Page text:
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Okay so here goes... Some background
My husband and I bought some images at an estate sale that we knew we needed to put on t-shirts. After much research we found they are not copyrighted so now we begin trying to get them onto shirts.
The images are vintage govt. training propoganda (which sounds odd, but the are super cool)
We are ordering shirts from Alternative Apparel and plan on starting with 10 designs (some for women, some for men) We are only printing about 25 of each design to take them out and shop them around...
I have yet to settle on a screenprinter. I am worried that my images are so unique (and can prove to be incredibly valuable) How do I ensure that my screens are not used to print anything I dont authorize? Is there a standard contract? Should I have a lawyer draw something up?
Any exampes of Lookbooks? I tried one link to one and it was dead.
Also, screenprinting gurus.... We have a vintage image, on a vintage shirt - Is there a technique that can make the screening look aged? I just dont want it to appear brand new. KWIM?
We are targeting the SoHo boutique market and hoping to have a pretty hefty retail price. A gal can wish, right?
Sorry I am all over the place, I am just excited to get some feedback on here.
 

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govtissues said:
I am worried that my images are so unique (and can prove to be incredibly valuable) How do I ensure that my screens are not used to print anything I dont authorize? Is there a standard contract? Should I have a lawyer draw something up?
As long as you go to a large and reputible enough screen printer, you shouldn't have an issue with this at all.

1) Most screen printers have their own in house Non Disclosure, Customer Rights agreement.

2) Screen printers just aren't in the retail business for the most part, they make their money by printing YOUR designs when YOU need them.

3) They probably have printed images that are much more valuable :)

Any exampes of Lookbooks? I tried one link to one and it was dead.
Which one did you try? You can try sending a message to raakmo from this thread and see if he can show you an example of his lookbook (he may have moved the location of the file on his server):
http://www.t-shirtforums.com/showthread.php?t=1785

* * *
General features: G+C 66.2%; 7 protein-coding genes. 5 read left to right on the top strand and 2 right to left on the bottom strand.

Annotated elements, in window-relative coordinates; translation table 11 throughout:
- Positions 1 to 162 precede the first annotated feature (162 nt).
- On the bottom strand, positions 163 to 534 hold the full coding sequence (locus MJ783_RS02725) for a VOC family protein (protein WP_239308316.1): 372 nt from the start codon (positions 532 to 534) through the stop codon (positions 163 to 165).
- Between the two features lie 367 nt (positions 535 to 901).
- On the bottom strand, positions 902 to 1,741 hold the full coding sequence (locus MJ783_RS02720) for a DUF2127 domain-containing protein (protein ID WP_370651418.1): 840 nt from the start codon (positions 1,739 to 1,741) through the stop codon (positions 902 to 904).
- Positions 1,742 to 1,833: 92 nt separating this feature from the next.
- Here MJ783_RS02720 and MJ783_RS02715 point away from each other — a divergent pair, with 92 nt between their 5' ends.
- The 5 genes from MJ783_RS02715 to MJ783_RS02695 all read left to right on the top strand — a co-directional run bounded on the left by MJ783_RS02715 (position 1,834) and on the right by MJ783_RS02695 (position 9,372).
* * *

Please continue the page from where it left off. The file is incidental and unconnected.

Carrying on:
Also, screenprinting gurus.... We have a vintage image, on a vintage shirt - Is there a technique that can make the screening look aged? I just dont want it to appear brand new. KWIM?
There's a few ways this can be done. One is by putting a "mask" or filter over the image file (usually done in photoshop or illustrator) to give it a cracked look. There are a lot of t-shirts printed like this nowadays. Another is to put less ink coverage when they are printing the shirt so the "hand" isn't so heavy when you run your hand over the design. There are probably others.

We are targeting the SoHo boutique market and hoping to have a pretty hefty retail price. A gal can wish, right?
Sorry I am all over the place, I am just excited to get some feedback on here.
To be honest, I think I have seen a lot of those US Propaganda posters on t-shirts already. That's not to say you can't be successful trying to market them to a high end offline demographic, but I'm pretty sure I've seen quite a few at cafepress.
 

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Discussion Starter #3
Thanks for the info Rodney :)
I think propoganda may not be the proper way to describe it, as I know what you mean. My images are from post WW2 training manuals, and definitely obscure.
Thanks for the tip on the mask as I am a photoshop newbie and preparing the images myself for output. There are so many amazing capabilities in photoshop, I am sure it will take me a long time to figure it all out.
I appreciate your thoughtful response
 
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